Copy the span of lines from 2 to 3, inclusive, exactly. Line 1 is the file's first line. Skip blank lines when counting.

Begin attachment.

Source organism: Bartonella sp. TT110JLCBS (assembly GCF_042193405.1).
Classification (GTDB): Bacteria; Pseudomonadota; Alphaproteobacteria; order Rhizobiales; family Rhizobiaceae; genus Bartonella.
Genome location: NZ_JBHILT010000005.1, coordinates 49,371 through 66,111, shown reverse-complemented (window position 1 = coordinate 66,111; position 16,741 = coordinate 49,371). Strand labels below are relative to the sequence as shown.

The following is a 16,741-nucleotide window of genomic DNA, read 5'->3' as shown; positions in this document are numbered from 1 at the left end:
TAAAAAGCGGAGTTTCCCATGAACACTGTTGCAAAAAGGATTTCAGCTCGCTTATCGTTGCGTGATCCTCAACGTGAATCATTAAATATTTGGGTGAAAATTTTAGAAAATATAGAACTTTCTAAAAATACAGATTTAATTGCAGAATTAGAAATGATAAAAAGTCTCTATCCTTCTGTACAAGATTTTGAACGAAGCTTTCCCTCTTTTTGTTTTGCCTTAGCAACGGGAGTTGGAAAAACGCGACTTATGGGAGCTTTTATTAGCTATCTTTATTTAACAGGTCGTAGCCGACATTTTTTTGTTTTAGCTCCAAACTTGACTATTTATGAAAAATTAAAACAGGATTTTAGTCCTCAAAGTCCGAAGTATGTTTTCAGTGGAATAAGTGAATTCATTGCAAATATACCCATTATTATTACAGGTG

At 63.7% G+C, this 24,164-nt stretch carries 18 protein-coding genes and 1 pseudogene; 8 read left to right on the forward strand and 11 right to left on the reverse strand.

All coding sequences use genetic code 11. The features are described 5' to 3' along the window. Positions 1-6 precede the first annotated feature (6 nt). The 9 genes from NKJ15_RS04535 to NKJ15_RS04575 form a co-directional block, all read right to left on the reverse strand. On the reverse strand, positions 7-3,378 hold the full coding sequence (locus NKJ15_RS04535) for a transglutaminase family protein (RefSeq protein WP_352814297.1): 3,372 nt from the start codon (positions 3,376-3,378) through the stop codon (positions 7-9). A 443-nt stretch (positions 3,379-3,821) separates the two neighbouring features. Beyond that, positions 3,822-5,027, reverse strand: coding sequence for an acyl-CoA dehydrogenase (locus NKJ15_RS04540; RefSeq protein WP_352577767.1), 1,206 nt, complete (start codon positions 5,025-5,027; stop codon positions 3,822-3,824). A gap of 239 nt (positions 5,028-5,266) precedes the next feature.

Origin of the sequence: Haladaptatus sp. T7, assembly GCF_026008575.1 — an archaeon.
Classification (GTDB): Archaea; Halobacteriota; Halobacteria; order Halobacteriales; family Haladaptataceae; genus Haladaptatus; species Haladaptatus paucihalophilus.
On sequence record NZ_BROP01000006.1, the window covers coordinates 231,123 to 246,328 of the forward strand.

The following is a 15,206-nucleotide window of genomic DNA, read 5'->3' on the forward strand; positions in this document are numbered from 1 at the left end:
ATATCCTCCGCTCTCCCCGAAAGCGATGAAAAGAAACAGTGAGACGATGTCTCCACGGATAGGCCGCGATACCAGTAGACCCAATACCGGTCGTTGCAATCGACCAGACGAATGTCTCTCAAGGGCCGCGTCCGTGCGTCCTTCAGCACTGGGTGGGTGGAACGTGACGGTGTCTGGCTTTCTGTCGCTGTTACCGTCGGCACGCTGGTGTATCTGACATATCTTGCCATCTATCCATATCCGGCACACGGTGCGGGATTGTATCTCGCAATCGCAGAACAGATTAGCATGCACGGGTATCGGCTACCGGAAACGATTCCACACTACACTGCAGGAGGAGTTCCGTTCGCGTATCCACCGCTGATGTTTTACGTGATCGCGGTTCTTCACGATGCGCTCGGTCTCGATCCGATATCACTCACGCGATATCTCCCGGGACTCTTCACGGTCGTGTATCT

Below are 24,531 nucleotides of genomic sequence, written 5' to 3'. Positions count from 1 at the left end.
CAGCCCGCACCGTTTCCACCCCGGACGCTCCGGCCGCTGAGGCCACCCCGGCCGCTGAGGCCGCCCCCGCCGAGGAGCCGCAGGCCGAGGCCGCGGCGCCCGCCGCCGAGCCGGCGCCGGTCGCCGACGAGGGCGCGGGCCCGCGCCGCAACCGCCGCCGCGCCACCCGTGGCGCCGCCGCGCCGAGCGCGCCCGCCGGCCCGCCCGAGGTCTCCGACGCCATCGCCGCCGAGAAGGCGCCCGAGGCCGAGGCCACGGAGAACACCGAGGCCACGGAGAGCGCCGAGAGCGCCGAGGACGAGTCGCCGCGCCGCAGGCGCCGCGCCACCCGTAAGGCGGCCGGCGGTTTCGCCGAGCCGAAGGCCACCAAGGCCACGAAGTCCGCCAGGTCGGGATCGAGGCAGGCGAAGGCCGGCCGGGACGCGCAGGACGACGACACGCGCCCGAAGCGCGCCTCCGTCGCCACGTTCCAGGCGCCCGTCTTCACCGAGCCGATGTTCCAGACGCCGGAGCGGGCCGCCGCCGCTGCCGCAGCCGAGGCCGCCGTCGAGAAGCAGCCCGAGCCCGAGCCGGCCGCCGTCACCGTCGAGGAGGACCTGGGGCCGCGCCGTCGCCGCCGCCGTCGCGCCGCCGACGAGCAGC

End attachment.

Classification (GTDB): Bacteria; Pseudomonadota; Alphaproteobacteria; order Rhizobiales; family Rhizobiaceae; genus Bartonella.
Genome location: NZ_JBHILT010000005.1, coordinates 49,371 through 66,111, shown reverse-complemented (window position 1 = coordinate 66,111; position 16,741 = coordinate 49,371). Strand labels below are relative to the sequence as shown.